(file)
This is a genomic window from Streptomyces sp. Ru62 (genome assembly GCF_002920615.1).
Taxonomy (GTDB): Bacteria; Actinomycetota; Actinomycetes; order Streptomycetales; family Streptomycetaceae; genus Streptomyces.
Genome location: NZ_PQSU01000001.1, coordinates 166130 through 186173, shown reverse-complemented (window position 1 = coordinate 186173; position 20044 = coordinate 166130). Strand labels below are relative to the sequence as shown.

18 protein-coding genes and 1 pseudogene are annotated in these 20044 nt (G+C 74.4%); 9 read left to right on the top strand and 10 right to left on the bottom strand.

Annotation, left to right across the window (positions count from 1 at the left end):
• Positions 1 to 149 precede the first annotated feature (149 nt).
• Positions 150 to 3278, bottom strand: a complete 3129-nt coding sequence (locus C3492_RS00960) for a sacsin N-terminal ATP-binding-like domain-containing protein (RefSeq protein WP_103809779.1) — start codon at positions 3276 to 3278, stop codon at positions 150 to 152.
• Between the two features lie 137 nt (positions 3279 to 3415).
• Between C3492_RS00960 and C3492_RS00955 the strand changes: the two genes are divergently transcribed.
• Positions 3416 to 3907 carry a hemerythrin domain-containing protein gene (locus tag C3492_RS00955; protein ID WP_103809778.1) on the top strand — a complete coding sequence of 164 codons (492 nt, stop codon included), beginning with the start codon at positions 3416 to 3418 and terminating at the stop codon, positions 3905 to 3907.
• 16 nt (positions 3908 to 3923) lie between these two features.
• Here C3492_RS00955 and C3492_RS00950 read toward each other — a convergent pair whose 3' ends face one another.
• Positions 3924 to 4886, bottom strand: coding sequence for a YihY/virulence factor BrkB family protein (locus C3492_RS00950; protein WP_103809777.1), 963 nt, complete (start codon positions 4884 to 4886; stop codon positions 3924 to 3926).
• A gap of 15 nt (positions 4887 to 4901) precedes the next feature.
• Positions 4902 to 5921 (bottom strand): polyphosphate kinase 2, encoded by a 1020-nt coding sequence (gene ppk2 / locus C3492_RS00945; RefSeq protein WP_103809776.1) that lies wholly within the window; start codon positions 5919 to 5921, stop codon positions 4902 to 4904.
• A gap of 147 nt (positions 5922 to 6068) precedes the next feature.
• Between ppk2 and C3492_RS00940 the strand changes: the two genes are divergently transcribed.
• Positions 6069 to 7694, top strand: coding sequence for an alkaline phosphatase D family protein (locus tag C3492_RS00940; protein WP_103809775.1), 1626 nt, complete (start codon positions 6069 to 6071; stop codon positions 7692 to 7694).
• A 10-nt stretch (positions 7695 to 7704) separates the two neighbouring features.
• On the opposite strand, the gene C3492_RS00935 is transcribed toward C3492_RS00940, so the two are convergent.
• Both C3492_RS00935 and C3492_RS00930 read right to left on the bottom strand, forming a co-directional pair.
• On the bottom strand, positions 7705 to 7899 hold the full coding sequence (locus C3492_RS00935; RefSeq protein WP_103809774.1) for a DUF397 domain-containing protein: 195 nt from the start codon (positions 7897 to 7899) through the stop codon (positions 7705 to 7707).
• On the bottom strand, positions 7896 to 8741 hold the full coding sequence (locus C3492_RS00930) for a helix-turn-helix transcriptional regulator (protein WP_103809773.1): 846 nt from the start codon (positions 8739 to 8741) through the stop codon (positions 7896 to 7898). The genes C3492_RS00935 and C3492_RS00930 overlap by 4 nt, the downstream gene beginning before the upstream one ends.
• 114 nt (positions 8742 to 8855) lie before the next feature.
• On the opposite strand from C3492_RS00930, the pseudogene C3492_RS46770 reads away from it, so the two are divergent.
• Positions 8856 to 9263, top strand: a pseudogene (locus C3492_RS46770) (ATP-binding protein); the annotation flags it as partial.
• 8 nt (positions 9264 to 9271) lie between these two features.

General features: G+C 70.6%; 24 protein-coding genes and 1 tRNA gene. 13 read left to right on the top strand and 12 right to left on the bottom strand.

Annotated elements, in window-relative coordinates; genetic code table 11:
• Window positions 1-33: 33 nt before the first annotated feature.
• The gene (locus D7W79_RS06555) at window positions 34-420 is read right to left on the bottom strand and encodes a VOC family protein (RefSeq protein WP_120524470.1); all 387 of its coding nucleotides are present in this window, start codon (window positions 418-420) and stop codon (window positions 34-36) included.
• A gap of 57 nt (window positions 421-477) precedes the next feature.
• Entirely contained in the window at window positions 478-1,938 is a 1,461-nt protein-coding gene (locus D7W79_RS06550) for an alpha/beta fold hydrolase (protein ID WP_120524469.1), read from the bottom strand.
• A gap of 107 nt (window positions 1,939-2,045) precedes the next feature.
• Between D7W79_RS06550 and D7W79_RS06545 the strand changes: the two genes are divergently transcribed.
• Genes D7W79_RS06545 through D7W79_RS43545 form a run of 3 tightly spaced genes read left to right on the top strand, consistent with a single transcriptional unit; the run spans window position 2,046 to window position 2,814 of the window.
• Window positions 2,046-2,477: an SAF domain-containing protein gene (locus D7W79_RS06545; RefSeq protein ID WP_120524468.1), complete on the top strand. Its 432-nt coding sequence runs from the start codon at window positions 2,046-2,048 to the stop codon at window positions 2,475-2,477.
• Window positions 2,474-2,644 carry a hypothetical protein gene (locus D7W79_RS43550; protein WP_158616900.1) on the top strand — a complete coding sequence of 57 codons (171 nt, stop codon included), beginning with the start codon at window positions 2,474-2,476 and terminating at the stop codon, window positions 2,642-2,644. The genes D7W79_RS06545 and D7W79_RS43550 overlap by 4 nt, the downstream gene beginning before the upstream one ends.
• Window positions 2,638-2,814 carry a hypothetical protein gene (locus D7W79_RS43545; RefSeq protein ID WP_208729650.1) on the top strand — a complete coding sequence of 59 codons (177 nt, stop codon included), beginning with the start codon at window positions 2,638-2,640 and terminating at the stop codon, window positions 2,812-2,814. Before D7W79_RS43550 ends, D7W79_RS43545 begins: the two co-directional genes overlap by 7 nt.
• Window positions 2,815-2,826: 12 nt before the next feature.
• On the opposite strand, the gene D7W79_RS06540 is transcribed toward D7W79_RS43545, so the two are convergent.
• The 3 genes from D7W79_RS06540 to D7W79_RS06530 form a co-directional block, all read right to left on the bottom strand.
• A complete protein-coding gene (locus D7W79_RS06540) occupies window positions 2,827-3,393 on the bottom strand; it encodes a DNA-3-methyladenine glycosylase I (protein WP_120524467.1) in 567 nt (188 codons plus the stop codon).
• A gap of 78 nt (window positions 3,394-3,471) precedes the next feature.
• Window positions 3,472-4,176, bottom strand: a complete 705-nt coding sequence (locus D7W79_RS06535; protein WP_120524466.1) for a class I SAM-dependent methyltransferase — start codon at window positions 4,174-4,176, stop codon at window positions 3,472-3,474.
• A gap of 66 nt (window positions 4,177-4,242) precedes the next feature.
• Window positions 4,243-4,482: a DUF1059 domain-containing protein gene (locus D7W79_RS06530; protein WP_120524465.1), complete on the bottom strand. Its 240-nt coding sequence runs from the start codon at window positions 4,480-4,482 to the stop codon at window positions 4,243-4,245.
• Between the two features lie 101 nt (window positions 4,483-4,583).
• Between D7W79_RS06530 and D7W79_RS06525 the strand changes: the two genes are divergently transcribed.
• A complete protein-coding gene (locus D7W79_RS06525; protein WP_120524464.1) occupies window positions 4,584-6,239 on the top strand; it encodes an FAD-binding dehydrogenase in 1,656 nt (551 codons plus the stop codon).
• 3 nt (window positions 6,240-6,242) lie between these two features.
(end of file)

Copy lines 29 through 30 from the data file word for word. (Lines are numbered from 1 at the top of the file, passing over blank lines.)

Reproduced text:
Annotated elements, in window-relative coordinates; genetic code table 11:
• Window positions 1-33: 33 nt before the first annotated feature.